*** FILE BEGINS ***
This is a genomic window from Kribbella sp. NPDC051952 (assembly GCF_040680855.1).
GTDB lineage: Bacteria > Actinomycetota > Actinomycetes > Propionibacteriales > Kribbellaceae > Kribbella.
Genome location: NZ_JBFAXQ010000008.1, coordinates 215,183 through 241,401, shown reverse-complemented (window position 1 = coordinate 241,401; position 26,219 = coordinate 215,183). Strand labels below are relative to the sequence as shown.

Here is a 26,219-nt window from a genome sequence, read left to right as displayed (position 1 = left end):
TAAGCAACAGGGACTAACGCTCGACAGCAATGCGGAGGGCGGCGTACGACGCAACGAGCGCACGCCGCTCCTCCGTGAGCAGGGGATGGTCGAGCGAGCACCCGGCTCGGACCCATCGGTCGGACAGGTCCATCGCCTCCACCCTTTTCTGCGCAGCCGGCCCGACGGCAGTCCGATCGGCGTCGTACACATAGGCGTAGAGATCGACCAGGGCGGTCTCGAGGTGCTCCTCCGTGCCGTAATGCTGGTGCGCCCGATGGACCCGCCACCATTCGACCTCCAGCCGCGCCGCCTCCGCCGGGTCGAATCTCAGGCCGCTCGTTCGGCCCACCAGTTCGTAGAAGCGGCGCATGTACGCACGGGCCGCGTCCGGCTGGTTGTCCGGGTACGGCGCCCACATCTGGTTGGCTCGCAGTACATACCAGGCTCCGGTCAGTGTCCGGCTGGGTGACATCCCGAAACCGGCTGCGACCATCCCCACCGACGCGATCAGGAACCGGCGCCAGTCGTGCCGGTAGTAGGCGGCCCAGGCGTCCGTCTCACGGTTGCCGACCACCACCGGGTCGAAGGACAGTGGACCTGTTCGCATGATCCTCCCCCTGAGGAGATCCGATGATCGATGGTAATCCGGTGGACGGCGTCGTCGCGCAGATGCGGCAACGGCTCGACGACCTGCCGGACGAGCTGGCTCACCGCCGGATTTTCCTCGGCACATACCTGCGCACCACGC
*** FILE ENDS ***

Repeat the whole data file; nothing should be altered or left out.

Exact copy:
This is a genomic window from Kribbella sp. NPDC051952 (assembly GCF_040680855.1).
GTDB lineage: Bacteria > Actinomycetota > Actinomycetes > Propionibacteriales > Kribbellaceae > Kribbella.
Genome location: NZ_JBFAXQ010000008.1, coordinates 215,183 through 241,401, shown reverse-complemented (window position 1 = coordinate 241,401; position 26,219 = coordinate 215,183). Strand labels below are relative to the sequence as shown.

Here is a 26,219-nt window from a genome sequence, read left to right as displayed (position 1 = left end):
TAAGCAACAGGGACTAACGCTCGACAGCAATGCGGAGGGCGGCGTACGACGCAACGAGCGCACGCCGCTCCTCCGTGAGCAGGGGATGGTCGAGCGAGCACCCGGCTCGGACCCATCGGTCGGACAGGTCCATCGCCTCCACCCTTTTCTGCGCAGCCGGCCCGACGGCAGTCCGATCGGCGTCGTACACATAGGCGTAGAGATCGACCAGGGCGGTCTCGAGGTGCTCCTCCGTGCCGTAATGCTGGTGCGCCCGATGGACCCGCCACCATTCGACCTCCAGCCGCGCCGCCTCCGCCGGGTCGAATCTCAGGCCGCTCGTTCGGCCCACCAGTTCGTAGAAGCGGCGCATGTACGCACGGGCCGCGTCCGGCTGGTTGTCCGGGTACGGCGCCCACATCTGGTTGGCTCGCAGTACATACCAGGCTCCGGTCAGTGTCCGGCTGGGTGACATCCCGAAACCGGCTGCGACCATCCCCACCGACGCGATCAGGAACCGGCGCCAGTCGTGCCGGTAGTAGGCGGCCCAGGCGTCCGTCTCACGGTTGCCGACCACCACCGGGTCGAAGGACAGTGGACCTGTTCGCATGATCCTCCCCCTGAGGAGATCCGATGATCGATGGTAATCCGGTGGACGGCGTCGTCGCGCAGATGCGGCAACGGCTCGACGACCTGCCGGACGAGCTGGCTCACCGCCGGATTTTCCTCGGCACATACCTGCGCACCACGC